Stage I commenced on 2 March 1959 with the construction firm Civil & Civic, monitored by the engineers Ove Arup and Partners.[32] The government had pushed for work to begin early, fearing that funding, or public opinion, might turn against them. However, Utzon had still not completed the final designs. Major structural issues still remained unresolved. By 23 January 1961, work was running 47 weeks behind,[32] mainly because of unexpected difficulties (inclement weather, unexpected difficulty diverting stormwater, construction beginning before proper construction drawings had been prepared, changes of original contract documents). Work on the podium was finally completed in February 1963. The forced early start led to significant later problems, not least of which was the fact that the podium columns were not strong enough to support the roof structure, and had to be re-built.[33]

Stage II: Roof

Construction progress in 1968

The shells of the competition entry were originally of undefined geometry,[34] but, early in the design process, the "shells" were perceived as a series of parabolas supported by precast concrete ribs. However, engineers Ove Arup and Partners were unable to find an acceptable solution to constructing them. The formwork for using in-situ concrete would have been prohibitively expensive, and, because there was no repetition in any of the roof forms, the construction of precast concrete for each individual section would possibly have been even more expensive.

Sydney Opera House shell ribs
The glazed ceramic tiles of the Sydney Opera House

From 1957 to 1963, the design team went through at least 12 iterations of the form of the shells trying to find an economically acceptable form (including schemes with parabolas, circular ribs and ellipsoids) before a workable solution was completed. The design work on the shells involved one of the earliest uses of computers in structural analysis, to understand the complex forces to which the shells would be subjected.[35][36] The computer system was also used in the assembly of the arches. The pins in the arches were surveyed at the end of each day, and the information was entered into the computer so the next arch could be properly placed the following day. In mid-1961, the design team found a solution to the problem: the shells all being created as sections from a sphere. This solution allows arches of varying length to be cast in a common mould, and a number of arch segments of common length to be placed adjacent to one another, to form a spherical section. With whom exactly this solution originated has been the subject of some controversy. It was originally credited to Utzon. Ove Arup's letter to Ashworth, a member of the Sydney Opera House Executive Committee, states: "Utzon came up with an idea of making all the shells of uniform curvature throughout in both directions."[37] Peter Jones, the author of Ove Arup's biography, states that "the architect and his supporters alike claimed to recall the precise eureka moment ... ; the engineers and some of their associates, with equal conviction, recall discussion in both central London and at Ove's house."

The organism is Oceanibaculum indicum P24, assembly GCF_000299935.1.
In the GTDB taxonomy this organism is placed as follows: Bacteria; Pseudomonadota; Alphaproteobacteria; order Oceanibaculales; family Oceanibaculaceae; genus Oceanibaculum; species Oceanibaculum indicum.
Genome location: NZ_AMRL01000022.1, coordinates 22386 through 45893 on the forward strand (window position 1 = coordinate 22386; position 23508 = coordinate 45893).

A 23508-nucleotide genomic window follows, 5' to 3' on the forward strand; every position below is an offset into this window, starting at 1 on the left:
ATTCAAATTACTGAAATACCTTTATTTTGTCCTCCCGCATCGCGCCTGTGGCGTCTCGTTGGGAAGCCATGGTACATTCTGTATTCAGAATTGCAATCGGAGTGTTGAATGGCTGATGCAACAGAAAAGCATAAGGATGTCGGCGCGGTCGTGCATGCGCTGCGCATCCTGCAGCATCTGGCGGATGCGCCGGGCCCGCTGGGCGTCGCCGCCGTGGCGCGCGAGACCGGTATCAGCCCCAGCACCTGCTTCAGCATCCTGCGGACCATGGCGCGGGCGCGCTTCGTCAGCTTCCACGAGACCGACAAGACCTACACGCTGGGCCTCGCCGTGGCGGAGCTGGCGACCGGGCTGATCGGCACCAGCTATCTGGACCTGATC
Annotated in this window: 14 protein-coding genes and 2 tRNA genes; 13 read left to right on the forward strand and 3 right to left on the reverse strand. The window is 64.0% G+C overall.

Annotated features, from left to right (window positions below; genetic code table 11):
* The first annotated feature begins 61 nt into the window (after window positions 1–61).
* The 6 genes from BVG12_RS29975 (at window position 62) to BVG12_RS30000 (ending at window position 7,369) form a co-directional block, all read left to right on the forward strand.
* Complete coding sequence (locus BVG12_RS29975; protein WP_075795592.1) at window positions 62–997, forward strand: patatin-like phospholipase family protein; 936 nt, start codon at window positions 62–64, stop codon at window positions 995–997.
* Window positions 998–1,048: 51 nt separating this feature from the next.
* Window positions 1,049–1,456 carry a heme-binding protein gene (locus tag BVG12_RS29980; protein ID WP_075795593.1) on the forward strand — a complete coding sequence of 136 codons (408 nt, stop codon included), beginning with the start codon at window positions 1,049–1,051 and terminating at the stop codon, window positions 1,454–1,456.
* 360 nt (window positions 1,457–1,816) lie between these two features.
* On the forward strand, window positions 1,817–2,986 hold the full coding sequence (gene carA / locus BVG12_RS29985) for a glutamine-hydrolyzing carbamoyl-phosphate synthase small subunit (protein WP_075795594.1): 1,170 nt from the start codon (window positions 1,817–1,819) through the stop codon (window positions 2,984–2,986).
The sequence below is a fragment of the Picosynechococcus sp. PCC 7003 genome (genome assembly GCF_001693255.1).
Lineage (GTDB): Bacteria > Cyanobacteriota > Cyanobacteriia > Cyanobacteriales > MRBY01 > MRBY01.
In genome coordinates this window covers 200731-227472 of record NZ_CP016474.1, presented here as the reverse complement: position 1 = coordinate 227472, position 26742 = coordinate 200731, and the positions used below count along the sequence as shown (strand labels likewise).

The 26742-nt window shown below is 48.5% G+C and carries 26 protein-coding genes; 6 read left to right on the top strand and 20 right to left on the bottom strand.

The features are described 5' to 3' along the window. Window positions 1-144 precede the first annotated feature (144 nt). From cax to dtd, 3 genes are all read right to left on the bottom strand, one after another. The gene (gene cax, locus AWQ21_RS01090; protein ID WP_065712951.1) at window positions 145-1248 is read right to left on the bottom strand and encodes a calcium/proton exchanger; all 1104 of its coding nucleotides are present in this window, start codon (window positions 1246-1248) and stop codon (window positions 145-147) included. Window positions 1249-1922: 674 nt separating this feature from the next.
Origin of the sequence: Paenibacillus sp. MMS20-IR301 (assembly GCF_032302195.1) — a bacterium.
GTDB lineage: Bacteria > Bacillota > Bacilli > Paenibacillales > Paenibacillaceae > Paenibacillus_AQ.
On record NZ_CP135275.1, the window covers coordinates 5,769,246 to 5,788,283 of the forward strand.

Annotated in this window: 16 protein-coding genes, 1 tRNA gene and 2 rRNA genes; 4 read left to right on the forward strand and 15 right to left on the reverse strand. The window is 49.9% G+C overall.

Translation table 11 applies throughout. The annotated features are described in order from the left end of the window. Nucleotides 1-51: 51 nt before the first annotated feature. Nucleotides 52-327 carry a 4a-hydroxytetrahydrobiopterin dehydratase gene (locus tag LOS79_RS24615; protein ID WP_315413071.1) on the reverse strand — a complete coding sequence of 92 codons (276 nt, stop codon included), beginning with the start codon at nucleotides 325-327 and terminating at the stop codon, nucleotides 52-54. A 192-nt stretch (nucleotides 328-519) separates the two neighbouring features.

He goes on to claim that "the existing evidence shows that Arup's canvassed several possibilities for the geometry of the shells, from parabolas to ellipsoids and spheres."[35] Yuzo Mikami, a member of the design team, presents an opposite view in his book on the project, Utzon's Sphere.[38][39] It is unlikely that the truth will ever be categorically known, but there is a clear consensus that the design team worked very well indeed for the first part of the project and that Utzon, Arup, and Ronald Jenkins (partner of Ove Arup and Partners responsible for the Opera House project) all played a very significant part in the design development.[40]

As Peter Murray states in The Saga of the Sydney Opera House:[33]

... the two men—and their teams—enjoyed a collaboration that was remarkable in its fruitfulness and, despite many traumas, was seen by most of those involved in the project as a high point of architect/engineer collaboration.

The design of the roof was tested on scale models in wind tunnels at University of Southampton and later NPL in order to establish the wind-pressure distribution around the roof shape in very high winds, which helped in the design of the roof tiles and their fixtures.[41][42]

The shells were constructed by Hornibrook Group Pty Ltd,[43] who were also responsible for construction in Stage III. Hornibrook manufactured the 2400 precast ribs and 4000 roof panels in an on-site factory and also developed the construction processes.[33] The achievement of this solution avoided the need for expensive formwork construction by allowing the use of precast units (it also allowed the roof tiles to be prefabricated in sheets on the ground, instead of being stuck on individually at height). Ove Arup and Partners' site engineer supervised the construction of the shells, which used an innovative adjustable steel-trussed "erection arch" (developed by Hornibrook's engineer Joe Bertony) to support the different roofs before completion.[36] On 6 April 1962, it was estimated that the Opera House would be completed between August 1964 and March 1965.

Stage III: Interiors

The Concert Hall and organ
View from the stage of the Concert Hall.
View from the stage of the Joan Sutherland Theatre.
Interior of the Studio Theatre.